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Puerto Rico's coffee farmers work to rebuild what Hurricane Maria destroyed

Coffee takes longer than other crops to recover, and farmers, nonprofits and companies are stepping up to rescue the industry.
Iris Jeannette planted new coffee trees on her farm in Puerto Rico after the destruction from Hurricane Maria.
Iris Jeannette planted new coffee trees on her farm in Puerto Rico after the destruction from Hurricane Maria.Jessica Flores / USC Annenberg

ADJUNTAS, Puerto Rico — Nearly two years after Hurricane Maria hit Puerto Rico, Iris Jeannette still cries when she sees how much of her coffee farm was destroyed.

“To see all of the work, effort and money that you put in, just gone in a couple of hours, it was tough,” she said, adding that she lost over 20,000 trees and more than $100,000 in labor and investments.

Hurricane Maria destroyed 85 percent of coffee farm harvests when it ravaged the island in September 2017, said Carlos Flores Ortega, Puerto Rico’s secretary of agriculture. Right before the storm, farmers were expecting the best harvest in 10 years, said Flores Ortega.

Iris Jeannette walks around her coffee farm in Puerto Rico, nearly two years after the destruction from Hurricane Maria.Jessica Flores / USC Annenberg

Coffee plants take longer than other crops to recover. After the hurricane, the Hispanic Federation, a nonprofit advocacy organization, decided to create a five-year coffee initiative, in collaboration with the playwright Lin-Manuel Miranda’s family — his father, Luis, founded the federation in 1990 — to help revitalize the island's coffee sector.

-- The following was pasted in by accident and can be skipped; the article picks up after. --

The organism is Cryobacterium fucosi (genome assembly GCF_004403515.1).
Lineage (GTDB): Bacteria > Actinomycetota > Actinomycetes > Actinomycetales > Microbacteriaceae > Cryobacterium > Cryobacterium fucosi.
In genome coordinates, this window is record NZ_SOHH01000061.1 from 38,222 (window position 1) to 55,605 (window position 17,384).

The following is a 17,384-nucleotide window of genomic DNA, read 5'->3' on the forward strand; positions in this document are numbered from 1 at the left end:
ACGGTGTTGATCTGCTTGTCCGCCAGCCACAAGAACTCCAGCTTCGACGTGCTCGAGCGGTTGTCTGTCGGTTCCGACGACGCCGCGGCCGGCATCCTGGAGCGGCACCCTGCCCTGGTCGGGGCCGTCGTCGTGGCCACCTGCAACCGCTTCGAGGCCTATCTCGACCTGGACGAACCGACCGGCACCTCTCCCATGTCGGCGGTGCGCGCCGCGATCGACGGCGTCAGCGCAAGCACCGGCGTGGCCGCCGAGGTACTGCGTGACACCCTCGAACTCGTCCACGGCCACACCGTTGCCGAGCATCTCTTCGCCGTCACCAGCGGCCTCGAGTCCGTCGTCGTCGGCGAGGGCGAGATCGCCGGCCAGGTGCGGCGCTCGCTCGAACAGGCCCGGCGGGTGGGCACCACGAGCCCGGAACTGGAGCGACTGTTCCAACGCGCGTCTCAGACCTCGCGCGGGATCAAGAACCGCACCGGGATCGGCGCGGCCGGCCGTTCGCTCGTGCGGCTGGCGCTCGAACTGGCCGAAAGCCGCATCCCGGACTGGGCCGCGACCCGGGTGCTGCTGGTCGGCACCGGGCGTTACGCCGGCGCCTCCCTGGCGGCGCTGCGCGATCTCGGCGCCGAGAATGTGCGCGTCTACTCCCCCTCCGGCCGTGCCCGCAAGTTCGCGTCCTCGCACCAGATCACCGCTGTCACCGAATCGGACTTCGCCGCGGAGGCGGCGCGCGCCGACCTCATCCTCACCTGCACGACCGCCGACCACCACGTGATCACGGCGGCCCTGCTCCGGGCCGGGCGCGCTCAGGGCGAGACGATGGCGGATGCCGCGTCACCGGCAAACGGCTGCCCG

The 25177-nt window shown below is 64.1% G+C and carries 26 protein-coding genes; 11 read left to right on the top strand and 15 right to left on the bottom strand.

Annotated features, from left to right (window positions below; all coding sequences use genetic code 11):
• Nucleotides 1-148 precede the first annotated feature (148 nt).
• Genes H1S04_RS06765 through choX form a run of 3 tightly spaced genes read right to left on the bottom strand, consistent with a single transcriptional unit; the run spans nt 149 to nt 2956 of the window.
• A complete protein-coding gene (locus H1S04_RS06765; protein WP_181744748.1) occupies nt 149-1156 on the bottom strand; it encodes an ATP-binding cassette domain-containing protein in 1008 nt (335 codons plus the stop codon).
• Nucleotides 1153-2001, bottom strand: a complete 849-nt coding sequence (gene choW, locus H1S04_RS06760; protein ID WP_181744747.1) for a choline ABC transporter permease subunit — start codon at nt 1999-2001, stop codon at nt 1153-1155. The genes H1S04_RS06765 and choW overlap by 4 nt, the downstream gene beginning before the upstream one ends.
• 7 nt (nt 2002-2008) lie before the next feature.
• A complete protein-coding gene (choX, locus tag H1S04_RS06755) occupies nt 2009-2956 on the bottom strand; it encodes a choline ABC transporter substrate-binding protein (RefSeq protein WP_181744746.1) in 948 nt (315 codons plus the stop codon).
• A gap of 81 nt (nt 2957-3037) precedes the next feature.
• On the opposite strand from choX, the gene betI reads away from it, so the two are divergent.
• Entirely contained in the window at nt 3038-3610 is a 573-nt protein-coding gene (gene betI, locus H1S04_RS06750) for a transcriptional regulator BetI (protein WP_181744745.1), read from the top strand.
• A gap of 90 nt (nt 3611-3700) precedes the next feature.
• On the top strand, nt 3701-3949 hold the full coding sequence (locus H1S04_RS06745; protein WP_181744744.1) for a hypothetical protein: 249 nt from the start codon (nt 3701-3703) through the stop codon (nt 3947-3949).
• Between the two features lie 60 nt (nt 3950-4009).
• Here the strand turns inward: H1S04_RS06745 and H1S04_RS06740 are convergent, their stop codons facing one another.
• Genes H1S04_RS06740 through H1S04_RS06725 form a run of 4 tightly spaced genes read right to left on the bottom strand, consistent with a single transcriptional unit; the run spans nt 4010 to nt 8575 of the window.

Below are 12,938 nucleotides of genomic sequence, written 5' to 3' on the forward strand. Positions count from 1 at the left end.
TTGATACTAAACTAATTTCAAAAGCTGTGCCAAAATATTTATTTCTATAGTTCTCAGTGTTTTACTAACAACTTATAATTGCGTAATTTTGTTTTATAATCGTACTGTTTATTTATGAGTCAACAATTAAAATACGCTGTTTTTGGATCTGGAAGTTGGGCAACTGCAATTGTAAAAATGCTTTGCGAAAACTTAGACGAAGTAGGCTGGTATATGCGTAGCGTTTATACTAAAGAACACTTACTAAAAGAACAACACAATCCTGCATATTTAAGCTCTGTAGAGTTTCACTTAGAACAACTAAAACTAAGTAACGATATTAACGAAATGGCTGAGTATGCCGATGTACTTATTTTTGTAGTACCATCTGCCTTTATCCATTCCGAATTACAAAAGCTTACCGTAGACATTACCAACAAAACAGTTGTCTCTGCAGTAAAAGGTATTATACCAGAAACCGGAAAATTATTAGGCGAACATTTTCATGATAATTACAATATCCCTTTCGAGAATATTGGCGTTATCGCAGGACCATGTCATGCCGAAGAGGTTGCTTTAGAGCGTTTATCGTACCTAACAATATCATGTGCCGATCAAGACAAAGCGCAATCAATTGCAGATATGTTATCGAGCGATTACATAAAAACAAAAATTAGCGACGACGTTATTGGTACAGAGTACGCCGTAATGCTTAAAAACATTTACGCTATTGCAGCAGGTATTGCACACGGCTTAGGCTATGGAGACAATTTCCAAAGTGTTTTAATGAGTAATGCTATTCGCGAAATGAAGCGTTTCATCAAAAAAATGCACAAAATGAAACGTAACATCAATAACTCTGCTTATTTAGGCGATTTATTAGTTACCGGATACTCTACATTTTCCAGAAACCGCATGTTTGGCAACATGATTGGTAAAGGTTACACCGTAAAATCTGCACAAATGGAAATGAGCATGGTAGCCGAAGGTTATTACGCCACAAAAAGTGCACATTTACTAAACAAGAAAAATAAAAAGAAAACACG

The initiative began in October 2018 with help from founding partners like Nespresso, the Rockefeller Foundation, the Starbucks Foundation, TechnoServe and World Coffee Research. The effort included a task force made up of members of the National Coffee Association, known as Procafe, representatives of the private sector in Puerto Rico and nonprofit organizations.

According to Charlotte Gossett Navarro, senior director of the Puerto Rican operation of the Hispanic Federation, the task force meets once a month to figure out how to move the coffee industry forward.

TechnoServe, an international nonprofit organization working to build better farms, helps the initiative by teaching coffee farmers environmentally friendly practices, Navarro added.

While this initiative sounds promising, said Jeannette — who's also the president of Procafe — farmers can’t solely depend on these efforts to assure a quick recovery. Farmers, who best know their needs, require more immediate help.

Iris Jeannette grows coffee, bananas, plantains and cacao, among other things in her farm in Puerto Rico. Cacao, above, is used to make chocolate.Jessica Flores / USC Annenberg

Starbucks donated 2 million coffee seeds as part of the initiative, and the U.S. Department of Agriculture is in charge of distributing them by the end of September, Ortega said.

That worries Jeannette, who said things are always uncertain with the government.

“A lot of help has arrived, but it has gone to studies, plans, administration, and the help doesn’t get to those who really need it. The money and support goes to those who don’t really need it,” Jeannette said. “We’ve realized that we, as coffee farmers, have to do the work ourselves.”